Or – “Clang.”

Years ago, after the original Valiant Comics line had nearly folded, the remaining creators made a go at a second wave of brilliance.  As part of what has become known as the VH-2 line, Mark Bright and Christopher Priest created the oddball adventures of Quantum and Woody, an unlikely team of quasi-heroes whose adventures are still fondly remembered today.  Will this new version be able to recapture the magic of those lost 90’s tales?  Your Major Spoilers review awaits!


Not bad art…
An interesting couple of characters.

Feels a little bit generic…
Why not have Priest and Bright onboard?

Overall Rating: ★★★½☆



QUANTUM AND WOODY #1Quantum&Woody1Dover
Writer: James Asmus
Artist: Tom Fowler
Colorist: Jordie Bellaire
Letterer: Dave Lanphear
Editor: Jody Leheup
Publisher: Valiant Comics
Cover Price: $3.99

Previously in Quantum And Woody: After the death of their father/step-father, Eric Henderson and Woody Von Chelton were accidentally imbued with incredible powers, but were forced to work together due to the nature of those abilities.  Whether or not that origin is still in play, we know one thing:  There will be a goat, and that is good.  ON with the show!


In the first couple of pages, I realize that the creators are going out of their way to emulate the original Q&W series, from the use of the “white letters on black background” set pieces (Frasier stole those from Clerks, but who knows where Priest and Bright got ’em) to the overall tone, which helps to lessen my disappointment that the original creators aren’t a part of this revival.  Granted, Valiant seems to have legal ownership of the rights to the characters, and I don’t know anything about what may have happened behind the scenes at Valiant, but I would have liked to see at least SOME involvement by the creators in this book.  Things feel a little bit heavy-handed in the early pages, though, as we see a TV interviewee calls them “the world’s worst super-hero team” in dialogue, and a television pundit analyzes their actions in a very heavy-handed manner, driving home the point that this is a comedy book.


The second half of the book works better for me, as we meet scientist Derek Henderson, who has created some sort of experiment that has gotten him attention of the wrong sort.  When he is murdered, his son Eric and foster-son Woody are both shocked into action.  There’s some nice work done with the characters (Eric is ex-military, very aggressive, while Woody is a laconic drifter/con man who has accumulated many questionable talents) and their fight during their dad’s funeral is well-done, but it skirts the line between comedy and drama, seemingly unwilling to take a side.  They’re arrested, both men find out that something’s up with their father’s death, both break into his lab…  Boom!  As the issue ends, our heroes are surrounded by police, glowing with strange energies, each wearing one protective wristband left over from the one protective garment they were fighting over when everything exploded…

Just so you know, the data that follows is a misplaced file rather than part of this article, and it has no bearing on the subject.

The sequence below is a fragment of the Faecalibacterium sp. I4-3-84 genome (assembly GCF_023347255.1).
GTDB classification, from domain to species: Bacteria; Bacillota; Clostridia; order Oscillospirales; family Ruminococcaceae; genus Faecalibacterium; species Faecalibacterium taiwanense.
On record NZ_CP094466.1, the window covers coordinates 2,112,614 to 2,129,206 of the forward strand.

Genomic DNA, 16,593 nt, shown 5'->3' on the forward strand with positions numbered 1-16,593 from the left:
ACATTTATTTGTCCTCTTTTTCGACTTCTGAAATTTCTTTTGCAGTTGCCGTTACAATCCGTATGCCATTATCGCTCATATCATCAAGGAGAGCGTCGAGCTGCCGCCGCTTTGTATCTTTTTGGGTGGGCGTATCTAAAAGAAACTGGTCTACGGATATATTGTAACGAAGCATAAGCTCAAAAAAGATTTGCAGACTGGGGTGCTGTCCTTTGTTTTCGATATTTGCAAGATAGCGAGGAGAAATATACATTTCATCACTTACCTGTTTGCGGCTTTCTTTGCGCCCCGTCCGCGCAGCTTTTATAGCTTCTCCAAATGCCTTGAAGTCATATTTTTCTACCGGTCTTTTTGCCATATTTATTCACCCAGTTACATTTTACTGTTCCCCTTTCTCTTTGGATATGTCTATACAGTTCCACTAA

There’s a lot of interesting stuff going on in this issue, but I find myself a little bit bothered by the slow build.  Yes, we get a good look inside the minds of Eric and Woody but, like the opening, it feels like they’re trying a little too hard.  It has been a while since I read the original Quantum And Woody issues, but this issue just feels like it’s trying a bit hard to recapture the tone of the original while keeping the requisite “bad-ass” necessary to sell a comic book in today’s market.  Quantum And Woody #1 is a decent issue, even if it doesn’t quite fully capture the late-90s zeitgeist of the original, and I’m at least interested in seeing where this first arc ends up, earning 3 out of 5 stars overall.

Rating: ★★★☆☆


About Author

Once upon a time, there was a young nerd from the Midwest, who loved Matter-Eater Lad and the McKenzie Brothers... If pop culture were a maze, Matthew would be the Minotaur at its center. Were it a mall, he'd be the Food Court. Were it a parking lot, he’d be the distant Cart Corral where the weird kids gather to smoke, but that’s not important right now... Matthew enjoys body surfing (so long as the bodies are fresh), writing in the third person, and dark-eyed women. Amongst his weaponry are such diverse elements as: Fear! Surprise! Ruthless efficiency! An almost fanatical devotion to pop culture! And a nice red uniform.

Leave A Reply

This site uses Akismet to reduce spam. Learn how your comment data is processed.